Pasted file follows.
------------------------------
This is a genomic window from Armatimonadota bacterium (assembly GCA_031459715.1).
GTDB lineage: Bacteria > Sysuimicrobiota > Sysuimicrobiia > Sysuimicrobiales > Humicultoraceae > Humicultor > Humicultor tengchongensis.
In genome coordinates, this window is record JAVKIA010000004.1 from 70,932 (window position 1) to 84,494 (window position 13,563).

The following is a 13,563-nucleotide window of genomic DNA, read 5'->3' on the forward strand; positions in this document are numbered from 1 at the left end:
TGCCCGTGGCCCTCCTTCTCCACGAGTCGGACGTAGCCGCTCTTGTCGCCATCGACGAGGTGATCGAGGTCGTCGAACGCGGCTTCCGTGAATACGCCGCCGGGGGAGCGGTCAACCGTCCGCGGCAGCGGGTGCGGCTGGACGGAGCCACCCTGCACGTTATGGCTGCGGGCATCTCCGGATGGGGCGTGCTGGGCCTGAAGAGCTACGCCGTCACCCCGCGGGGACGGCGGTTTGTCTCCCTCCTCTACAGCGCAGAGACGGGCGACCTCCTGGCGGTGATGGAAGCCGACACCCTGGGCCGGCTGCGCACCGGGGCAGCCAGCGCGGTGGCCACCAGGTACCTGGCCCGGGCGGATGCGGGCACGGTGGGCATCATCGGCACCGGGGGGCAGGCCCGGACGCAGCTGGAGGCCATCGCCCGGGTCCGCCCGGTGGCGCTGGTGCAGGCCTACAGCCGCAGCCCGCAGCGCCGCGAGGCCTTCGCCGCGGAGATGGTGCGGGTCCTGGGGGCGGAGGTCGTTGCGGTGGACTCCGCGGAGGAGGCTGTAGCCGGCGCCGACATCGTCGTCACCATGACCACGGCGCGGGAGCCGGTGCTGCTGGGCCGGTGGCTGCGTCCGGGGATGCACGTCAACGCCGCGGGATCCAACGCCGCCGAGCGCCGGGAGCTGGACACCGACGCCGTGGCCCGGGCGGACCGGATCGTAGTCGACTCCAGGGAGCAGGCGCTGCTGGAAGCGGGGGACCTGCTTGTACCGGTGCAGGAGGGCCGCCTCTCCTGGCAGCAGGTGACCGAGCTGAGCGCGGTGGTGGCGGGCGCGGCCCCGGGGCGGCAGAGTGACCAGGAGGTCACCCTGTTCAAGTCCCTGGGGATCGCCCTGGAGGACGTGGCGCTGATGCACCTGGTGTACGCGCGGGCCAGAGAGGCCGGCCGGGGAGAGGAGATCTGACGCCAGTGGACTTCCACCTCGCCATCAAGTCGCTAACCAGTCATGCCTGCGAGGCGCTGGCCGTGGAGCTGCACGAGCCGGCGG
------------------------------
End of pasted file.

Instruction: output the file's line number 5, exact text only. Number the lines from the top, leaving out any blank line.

TGCCCGTGGCCCTCCTTCTCCACGAGTCGGACGTAGCCGCTCTTGTCGCCATCGACGAGGTGATCGAGGTCGTCGAACGCGGCTTCCGTGAATACGCCGCCGGGGGAGCGGTCAACCGTCCGCGGCAGCGGGTGCGGCTGGACGGAGCCACCCTGCACGTTATGGCTGCGGGCATCTCCGGATGGGGCGTGCTGGGCCTGAAGAGCTACGCCGTCACCCCGCGGGGACGGCGGTTTGTCTCCCTCCTCTACAGCGCAGAGACGGGCGACCTCCTGGCGGTGATGGAAGCCGACACCCTGGGCCGGCTGCGCACCGGGGCAGCCAGCGCGGTGGCCACCAGGTACCTGGCCCGGGCGGATGCGGGCACGGTGGGCATCATCGGCACCGGGGGGCAGGCCCGGACGCAGCTGGAGGCCATCGCCCGGGTCCGCCCGGTGGCGCTGGTGCAGGCCTACAGCCGCAGCCCGCAGCGCCGCGAGGCCTTCGCCGCGGAGATGGTGCGGGTCCTGGGGGCGGAGGTCGTTGCGGTGGACTCCGCGGAGGAGGCTGTAGCCGGCGCCGACATCGTCGTCACCATGACCACGGCGCGGGAGCCGGTGCTGCTGGGCCGGTGGCTGCGTCCGGGGATGCACGTCAACGCCGCGGGATCCAACGCCGCCGAGCGCCGGGAGCTGGACACCGACGCCGTGGCCCGGGCGGACCGGATCGTAGTCGACTCCAGGGAGCAGGCGCTGCTGGAAGCGGGGGACCTGCTTGTACCGGTGCAGGAGGGCCGCCTCTCCTGGCAGCAGGTGACCGAGCTGAGCGCGGTGGTGGCGGGCGCGGCCCCGGGGCGGCAGAGTGACCAGGAGGTCACCCTGTTCAAGTCCCTGGGGATCGCCCTGGAGGACGTGGCGCTGATGCACCTGGTGTACGCGCGGGCCAGAGAGGCCGGCCGGGGAGAGGAGATCTGACGCCAGTGGACTTCCACCTCGCCATCAAGTCGCTAACCAGTCATGCCTGCGAGGCGCTGGCCGTGGAGCTGCACGAGCCGGCGG